Both campaigns complain about Candy Crowley

Oh, boo hoo. My concern is not that Candy Crowley will be unfair to the candidates, but to the viewers. I’m concerned that she will either work to soften the questions (because when have you ever seen her conduct a truly interesting interview?) — or that she will simply spit out the same fact-free conventional wisdom as Martha Raddatz did re: Social Security and Medicare, or Iran:.

In a rare show of unity, both the Obama and Romney campaigns have complained to the Commission on Presidential Debates about CNN’s Candy Crowley, who will moderate Tuesday’s town hall forum.

The reason, according to Time’s Mark Halperin, is that Crowley has publicly said that she intends to play an active role in the debate, rather than just let the audience at the town hall ask questions.

Time’s Halperin got his hands on the secret debate contract — or “Memorandum of Understanding” — hammered out by the two campaigns for every debate. Many groups have long demanded for these contracts to be made public as a matter of routine, but the Commission and the campaigns have resisted.

According to Halperin, the MOU, which he said Crowley is “not party to,” calls for the moderator to play a relatively limited role in the town-hall debate:

“In managing the two-minute comment periods, the moderator will not rephrase the question or open a new topic … The moderator will not ask follow-up questions or comment on either the questions asked by the audience or the answers of the candidates during the debate or otherwise intervene in the debate except to acknowledge the questioners from the audience or enforce the time limits, and invite candidate comments during the two-minute response period.”

This does not dovetail in the least with Crowley’s public statements about her intentions. She discussed what she feels her role will be in detail with The Huffington Post last week:

I want to hear less from the moderator than I do from the candidate. I think that, in some ways, people go into it expecting that you’re going to mix it up with the candidates. And I’m not saying that at some point that won’t happen or that that doesn’t happen. I’m just saying that the idea is to get the candidates to mix it up with each other.

Huffington Post: So you see your ultimate role as being there to facilitate their conversation with each other?

Crowley: I think that’s one of the roles. The expectations are enormous from people. My inbox is filled with questions from people. You’re going to disappoint people, so I think the idea is to try to add to the body of knowledge that is out there in whatever way you can. I think it’s always best when these guys engage with each other, but that doesn’t mean I won’t engage with them if that gets us closer to what we need.

5 thoughts on “Both campaigns complain about Candy Crowley

  1. Crowley refused to sign off on the MOU. That’s when both sides tried to dump her. She wouldn’t exit, so they’re stuck with her. Unless Obama tears Romney a new one tonite he’ll lose the debate.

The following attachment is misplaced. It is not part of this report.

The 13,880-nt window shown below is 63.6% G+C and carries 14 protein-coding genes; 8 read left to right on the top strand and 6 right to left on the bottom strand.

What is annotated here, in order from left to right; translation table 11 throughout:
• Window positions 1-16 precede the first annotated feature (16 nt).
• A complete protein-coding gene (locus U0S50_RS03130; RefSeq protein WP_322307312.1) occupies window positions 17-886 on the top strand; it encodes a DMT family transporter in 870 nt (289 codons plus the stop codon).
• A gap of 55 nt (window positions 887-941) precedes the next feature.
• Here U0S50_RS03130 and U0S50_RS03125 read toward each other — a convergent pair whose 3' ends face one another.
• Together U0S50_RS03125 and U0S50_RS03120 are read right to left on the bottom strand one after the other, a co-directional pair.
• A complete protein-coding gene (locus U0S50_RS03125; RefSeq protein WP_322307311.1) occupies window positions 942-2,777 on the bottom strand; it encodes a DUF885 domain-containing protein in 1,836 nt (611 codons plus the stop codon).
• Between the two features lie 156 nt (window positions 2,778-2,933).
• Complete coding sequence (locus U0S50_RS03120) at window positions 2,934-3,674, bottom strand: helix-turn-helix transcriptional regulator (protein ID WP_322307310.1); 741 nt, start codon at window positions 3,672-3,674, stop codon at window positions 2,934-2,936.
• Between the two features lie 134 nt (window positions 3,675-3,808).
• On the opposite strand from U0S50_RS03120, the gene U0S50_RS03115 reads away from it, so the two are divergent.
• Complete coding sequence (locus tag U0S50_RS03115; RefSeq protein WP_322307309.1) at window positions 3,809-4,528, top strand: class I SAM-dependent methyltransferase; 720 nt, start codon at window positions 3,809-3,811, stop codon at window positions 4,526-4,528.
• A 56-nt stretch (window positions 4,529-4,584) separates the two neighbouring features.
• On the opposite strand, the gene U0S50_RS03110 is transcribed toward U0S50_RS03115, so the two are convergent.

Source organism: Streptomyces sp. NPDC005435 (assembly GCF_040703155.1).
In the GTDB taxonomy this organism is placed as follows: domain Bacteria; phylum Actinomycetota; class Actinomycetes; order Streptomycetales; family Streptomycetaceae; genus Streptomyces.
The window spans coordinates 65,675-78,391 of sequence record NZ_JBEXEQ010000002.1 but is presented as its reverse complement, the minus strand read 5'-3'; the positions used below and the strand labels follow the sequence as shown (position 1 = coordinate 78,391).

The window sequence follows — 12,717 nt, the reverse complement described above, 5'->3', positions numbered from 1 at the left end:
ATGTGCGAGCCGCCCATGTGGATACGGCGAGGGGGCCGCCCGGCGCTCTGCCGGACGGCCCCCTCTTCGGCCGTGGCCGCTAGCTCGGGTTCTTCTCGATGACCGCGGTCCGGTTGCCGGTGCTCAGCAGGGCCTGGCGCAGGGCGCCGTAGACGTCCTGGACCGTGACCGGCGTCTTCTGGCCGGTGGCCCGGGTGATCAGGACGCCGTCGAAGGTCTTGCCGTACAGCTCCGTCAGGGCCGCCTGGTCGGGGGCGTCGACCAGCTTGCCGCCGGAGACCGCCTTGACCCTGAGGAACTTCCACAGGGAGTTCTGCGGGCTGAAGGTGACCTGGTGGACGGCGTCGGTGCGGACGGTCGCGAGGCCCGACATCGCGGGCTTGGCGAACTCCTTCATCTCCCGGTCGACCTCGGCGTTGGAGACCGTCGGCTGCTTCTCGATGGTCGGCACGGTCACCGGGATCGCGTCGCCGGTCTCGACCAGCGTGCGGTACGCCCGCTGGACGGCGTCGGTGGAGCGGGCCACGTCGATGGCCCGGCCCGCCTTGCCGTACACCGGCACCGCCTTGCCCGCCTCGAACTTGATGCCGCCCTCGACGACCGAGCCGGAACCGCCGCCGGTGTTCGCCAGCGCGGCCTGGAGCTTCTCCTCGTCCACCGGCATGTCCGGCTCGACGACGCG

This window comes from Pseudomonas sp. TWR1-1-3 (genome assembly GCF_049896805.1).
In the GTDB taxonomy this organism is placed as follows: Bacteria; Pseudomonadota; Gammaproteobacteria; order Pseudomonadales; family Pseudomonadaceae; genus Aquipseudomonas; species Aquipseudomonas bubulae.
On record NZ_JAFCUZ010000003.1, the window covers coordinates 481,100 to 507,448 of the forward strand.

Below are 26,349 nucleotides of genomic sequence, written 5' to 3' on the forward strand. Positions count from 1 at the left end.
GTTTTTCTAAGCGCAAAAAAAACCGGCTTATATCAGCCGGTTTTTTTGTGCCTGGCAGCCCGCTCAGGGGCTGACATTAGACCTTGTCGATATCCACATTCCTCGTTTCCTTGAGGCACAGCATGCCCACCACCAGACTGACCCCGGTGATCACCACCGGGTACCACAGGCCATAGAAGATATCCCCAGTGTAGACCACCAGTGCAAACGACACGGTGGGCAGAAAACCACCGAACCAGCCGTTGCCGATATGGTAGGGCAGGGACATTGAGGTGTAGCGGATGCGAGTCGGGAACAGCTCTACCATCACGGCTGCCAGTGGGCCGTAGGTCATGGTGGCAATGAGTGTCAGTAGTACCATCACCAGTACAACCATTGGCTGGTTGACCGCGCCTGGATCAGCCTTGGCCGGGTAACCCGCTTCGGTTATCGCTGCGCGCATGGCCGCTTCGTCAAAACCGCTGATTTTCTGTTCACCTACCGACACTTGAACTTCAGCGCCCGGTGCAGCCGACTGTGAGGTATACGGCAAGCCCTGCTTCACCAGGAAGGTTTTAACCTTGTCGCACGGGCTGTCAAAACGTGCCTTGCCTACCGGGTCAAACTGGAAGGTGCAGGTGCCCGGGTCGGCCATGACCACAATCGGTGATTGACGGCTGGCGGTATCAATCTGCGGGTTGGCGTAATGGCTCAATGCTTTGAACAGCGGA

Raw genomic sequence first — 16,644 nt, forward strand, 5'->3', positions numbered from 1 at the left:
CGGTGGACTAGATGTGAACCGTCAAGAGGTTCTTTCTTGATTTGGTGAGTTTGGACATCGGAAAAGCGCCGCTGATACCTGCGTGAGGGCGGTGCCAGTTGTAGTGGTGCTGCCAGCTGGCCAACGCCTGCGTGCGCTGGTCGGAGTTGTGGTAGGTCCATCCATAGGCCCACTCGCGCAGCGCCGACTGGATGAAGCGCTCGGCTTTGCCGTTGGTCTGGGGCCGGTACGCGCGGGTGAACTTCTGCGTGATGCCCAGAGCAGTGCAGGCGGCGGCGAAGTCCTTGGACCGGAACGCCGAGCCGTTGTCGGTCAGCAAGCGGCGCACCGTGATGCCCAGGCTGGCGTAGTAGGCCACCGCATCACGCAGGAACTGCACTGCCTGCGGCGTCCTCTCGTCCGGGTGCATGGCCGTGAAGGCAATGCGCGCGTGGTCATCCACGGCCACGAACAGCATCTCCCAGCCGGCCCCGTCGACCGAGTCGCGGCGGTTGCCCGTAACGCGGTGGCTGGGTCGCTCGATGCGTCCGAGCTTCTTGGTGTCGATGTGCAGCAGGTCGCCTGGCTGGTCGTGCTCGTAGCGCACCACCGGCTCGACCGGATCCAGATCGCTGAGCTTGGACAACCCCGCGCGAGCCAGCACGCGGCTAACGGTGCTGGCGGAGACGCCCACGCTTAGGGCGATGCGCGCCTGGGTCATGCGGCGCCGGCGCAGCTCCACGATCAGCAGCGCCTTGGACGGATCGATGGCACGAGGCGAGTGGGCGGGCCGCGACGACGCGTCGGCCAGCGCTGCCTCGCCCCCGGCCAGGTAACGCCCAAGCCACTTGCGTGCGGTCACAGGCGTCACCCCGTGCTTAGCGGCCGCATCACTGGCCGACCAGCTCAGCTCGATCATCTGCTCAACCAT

2. In order to add to the body of knowledge, dear Candy, you must first acquire knowledge. (I know, I know, what a novel idea.)

    Remember the quality of those old League of Women Voters debates? Can’t have that, so sirree Bob. So, in addition to the abolition of any sort of independently run debates, we must have two candidates fully vetted and approved by Wall St, insurance companies, GE, telecoms, and other assorted giant corporations. (And, of course, the biggest corporation of all: the CIA.) Which is why both major-party candidates suck so bad. They do not represent us in any shape or form.

  3. I won’t be watching it anyway. For one thing, I can’t stand to hear Romney’s lyin ass talk about anything for more than 30 seconds, and secondly, I never watch Candy’s boring bullshit on Sunday mornings either. Besides, I voted yesterday for Obama for whom I’ve never been undecided about.

  4. Candy is not the problem. A negotiated “debate” format that calls on Gallup to cull from the voting public a body so disconnected that each member remains uncommited at this late hour, and then gives that group sole power to question the candidates, is an invite to insipid softball. The media had a professional obligation to refuse to broadcast this “event” on the campaigns’ terms. Obama’s need to show spine because of his no show last time will make him look rude and evasive in this format. I will spare myself the cringe fest and look to the blogs for feedback. Nothing to see here.

  5. Think I’ll give this one a miss. Watching the last Obama-Romney debate was like watching the Rethug primary all over again. That’s why both campaigns object to thoughtful, relevant questioning.

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